This case presents an interesting Booker situation, as it was tried between the time the Fourth Circuit handed down Hammoud and the Supreme Court handed down Booker. In spite of Hammoud's holding that the Guidelines did not violate the Sixth Amendment, the Government charged numerous sentencing factors (the murder, most notably) in the indictment and the jury returned findings regarding those factors. Based on the jury's findings, the district court cross-referenced to the murder Guideline and sentenced Williams to life in prison. While the court concluded that there was no Sixth Amendment Booker error due to the jury's findings, the court nonetheless vacated Williams's sentence on statutory Booker grounds because he objected to being sentenced under a mandatory system and the district court provided no insight as to whether it would have imposed the same sentence in an advisory scheme.

Friday, April 14, 2006

Fast-Track Variance Brief

In many jurisdictions, defendants charged with illegal reentry after conviction of an aggravated felony (18 U.S.C. Sec. 1326(a)) are allowed to participate in early disposition or "fast-track" programs in which the government agrees to a reduced sentence in exchange for a quick plea and a pledge not to contest deportation. Use of these programs is widespread. Approximately 75% of all illegal reentry defendants are prosecuted in districts with fast-track programs.

Unfortunately, none of the districts in the Fourth Circuit offer a fast-track program. This means that illegal reentry defendants who happen to have been arrested in, say, North Carolina face substantially longer sentences than identical defendants arrested in Arizona. A North Carolina defendant facing a sentence of 70 months or more might receive a sentence as low as 24 months in a fast-track jurisdiction.

Many defendants in non-fast-track jurisdictions, citing the obvious injustice of predicating increased punishment on a fluke of geography rather than any difference in individual culpability, have argued that courts should ameliorate the sentencing disparities caused by these fast-track programs pursuant to their authority under 18 U.S.C. Sec. 3553(a). They have also argued that the sentences received by fast-track defendants are relevant to a number of the other statutory purposes of sentencing, including the need for the sentence to reflect the seriousness of the offense, to afford adequate deterrence and to promote respect for the law.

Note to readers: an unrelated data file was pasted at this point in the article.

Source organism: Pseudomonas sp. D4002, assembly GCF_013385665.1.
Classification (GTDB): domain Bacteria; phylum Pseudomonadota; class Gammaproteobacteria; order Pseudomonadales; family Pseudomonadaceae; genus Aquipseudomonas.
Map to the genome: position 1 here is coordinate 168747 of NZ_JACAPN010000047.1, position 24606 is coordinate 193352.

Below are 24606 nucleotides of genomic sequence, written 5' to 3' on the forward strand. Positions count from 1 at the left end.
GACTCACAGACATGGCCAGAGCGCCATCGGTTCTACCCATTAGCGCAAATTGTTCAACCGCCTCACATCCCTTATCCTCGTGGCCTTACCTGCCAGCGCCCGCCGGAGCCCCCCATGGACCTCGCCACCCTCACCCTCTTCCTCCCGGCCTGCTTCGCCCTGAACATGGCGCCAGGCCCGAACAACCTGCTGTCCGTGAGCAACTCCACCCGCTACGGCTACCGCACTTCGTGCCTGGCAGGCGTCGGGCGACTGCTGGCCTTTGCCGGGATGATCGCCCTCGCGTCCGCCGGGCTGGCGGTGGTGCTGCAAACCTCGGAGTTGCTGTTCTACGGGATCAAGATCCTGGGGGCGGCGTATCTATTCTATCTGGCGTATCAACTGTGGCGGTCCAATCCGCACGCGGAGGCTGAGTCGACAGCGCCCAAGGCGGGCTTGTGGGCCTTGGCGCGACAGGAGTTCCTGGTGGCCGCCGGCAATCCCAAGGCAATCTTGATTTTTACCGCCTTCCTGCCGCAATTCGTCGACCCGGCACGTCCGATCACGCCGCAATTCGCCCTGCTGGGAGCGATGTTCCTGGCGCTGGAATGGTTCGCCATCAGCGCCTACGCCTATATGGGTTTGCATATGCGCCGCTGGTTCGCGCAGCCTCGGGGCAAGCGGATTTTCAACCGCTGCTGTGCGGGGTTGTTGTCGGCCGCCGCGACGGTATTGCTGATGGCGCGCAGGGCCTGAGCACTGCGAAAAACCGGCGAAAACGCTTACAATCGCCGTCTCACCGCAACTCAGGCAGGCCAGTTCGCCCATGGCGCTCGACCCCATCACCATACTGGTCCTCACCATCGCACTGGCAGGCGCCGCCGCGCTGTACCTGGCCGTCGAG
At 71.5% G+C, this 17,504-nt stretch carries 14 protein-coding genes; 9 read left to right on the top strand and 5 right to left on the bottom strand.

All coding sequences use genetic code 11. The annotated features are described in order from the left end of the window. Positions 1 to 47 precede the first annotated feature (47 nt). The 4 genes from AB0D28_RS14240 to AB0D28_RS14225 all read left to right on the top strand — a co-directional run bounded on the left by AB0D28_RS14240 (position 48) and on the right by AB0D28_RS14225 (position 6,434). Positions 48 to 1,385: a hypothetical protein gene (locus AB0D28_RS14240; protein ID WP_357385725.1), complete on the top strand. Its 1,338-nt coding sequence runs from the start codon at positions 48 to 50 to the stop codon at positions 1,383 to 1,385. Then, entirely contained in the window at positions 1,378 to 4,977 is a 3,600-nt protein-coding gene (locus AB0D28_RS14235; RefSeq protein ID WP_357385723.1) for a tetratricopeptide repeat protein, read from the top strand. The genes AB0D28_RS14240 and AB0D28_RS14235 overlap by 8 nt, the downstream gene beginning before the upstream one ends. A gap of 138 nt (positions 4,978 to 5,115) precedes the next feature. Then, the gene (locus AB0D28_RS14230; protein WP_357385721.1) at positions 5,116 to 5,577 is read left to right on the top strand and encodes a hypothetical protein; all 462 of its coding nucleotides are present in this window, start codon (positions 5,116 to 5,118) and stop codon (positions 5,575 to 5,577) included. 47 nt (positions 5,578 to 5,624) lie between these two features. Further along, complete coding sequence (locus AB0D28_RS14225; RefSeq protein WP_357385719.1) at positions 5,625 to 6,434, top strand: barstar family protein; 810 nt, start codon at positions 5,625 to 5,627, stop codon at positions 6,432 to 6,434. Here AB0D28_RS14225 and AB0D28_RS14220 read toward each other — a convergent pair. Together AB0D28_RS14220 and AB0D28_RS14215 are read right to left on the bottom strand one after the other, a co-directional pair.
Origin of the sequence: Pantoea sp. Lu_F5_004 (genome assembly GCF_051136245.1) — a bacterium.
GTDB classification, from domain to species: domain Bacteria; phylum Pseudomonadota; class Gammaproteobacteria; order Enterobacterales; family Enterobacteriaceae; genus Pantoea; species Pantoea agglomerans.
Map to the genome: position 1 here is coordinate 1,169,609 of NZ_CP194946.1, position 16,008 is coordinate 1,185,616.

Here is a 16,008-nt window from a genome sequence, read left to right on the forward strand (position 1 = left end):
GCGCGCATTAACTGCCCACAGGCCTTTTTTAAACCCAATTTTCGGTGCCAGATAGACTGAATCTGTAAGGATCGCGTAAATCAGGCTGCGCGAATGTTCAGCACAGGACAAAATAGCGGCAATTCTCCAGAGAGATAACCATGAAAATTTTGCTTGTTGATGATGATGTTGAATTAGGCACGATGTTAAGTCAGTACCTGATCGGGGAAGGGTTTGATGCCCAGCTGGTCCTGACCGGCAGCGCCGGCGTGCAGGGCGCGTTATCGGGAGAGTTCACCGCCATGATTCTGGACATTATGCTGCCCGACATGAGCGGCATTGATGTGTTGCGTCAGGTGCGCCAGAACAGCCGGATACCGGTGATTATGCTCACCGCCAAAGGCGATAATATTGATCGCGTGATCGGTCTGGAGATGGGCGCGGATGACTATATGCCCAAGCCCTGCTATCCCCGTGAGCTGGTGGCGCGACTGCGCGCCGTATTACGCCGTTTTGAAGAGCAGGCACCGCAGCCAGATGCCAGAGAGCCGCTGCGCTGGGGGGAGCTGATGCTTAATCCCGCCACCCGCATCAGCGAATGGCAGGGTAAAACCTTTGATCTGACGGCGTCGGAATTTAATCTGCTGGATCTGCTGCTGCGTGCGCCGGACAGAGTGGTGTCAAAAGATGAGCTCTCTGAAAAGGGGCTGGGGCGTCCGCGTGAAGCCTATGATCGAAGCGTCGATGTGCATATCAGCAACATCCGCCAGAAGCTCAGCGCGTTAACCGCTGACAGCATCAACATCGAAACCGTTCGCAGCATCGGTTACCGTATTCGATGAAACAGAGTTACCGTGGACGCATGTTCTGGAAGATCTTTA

In the Eastern District of North Carolina, two of our judges (following the lead of a district judge in Eastern Virginia) have accepted this argument and imposed sentences comparable to what a defendant would have received in a fast-track jurisdiction.

The government has now appealed these sentences and argued that a district court has no authority to correct any sentencing disparities caused by fast-track programs. Its main point is that fast-track programs were authorized by Congress in the PROTECT Act and therefore any disparities they cause can not be deemed "unwarranted" within meaning of Sec. 3553(a)(6). The government goes even further and argues that a court can not consider a fast-track sentence for any purpose without violating the will of Congress or intruding on prosecutorial discretion.

Several appellate courts have expressed sympathy for the argument that fast-track disparities may not be "unwarranted," however, few, if any, courts have yet addressed whether these fast-track sentences may be relevant to other statutory sentencing factors. Accordingly, any defendant seeking a lower sentence based on fast-track considerations would be wise to cast his argument as broadly as possible and not present it solely in terms of the need to avoid unwarranted disparity.

A detailed discussion of all of these issues can be found in the defendant's brief in one of the cases the government is appealing, United States v. Perez-Pena, No. 05-5054, which can be found here. Anyone interested in receiving copies of the district court pleadings in this case should contact me.

This case is scheduled to be argued in May.

Tuesday, April 11, 2006

Greater Sentence OK After Booker Remand

US v Williams: Williams pleaded guilty to conspiracy to possess counterfeit securities, stemming from a scheme in which he and others (not codefendants) stole commercial checks from businesses, altered them, and cashed them at various locations. At sentencing, the Guideline sentencing range, largely driven by the amount of loss, was 77 to 96 months for an offense with a statutory maximum of 60 months. Williams objected to the sentencing enhancements under Blakely. The district court agreed and imposed a "statutory sentence" of 36 months. Both Williams and the Government appealed. When Booker came down, the Government moved to remand for resentencing. That motion was granted. At resentencing, the district court made the same Guideline calculations and imposed the statutory maximum term of 60 months in prison. Williams appealed.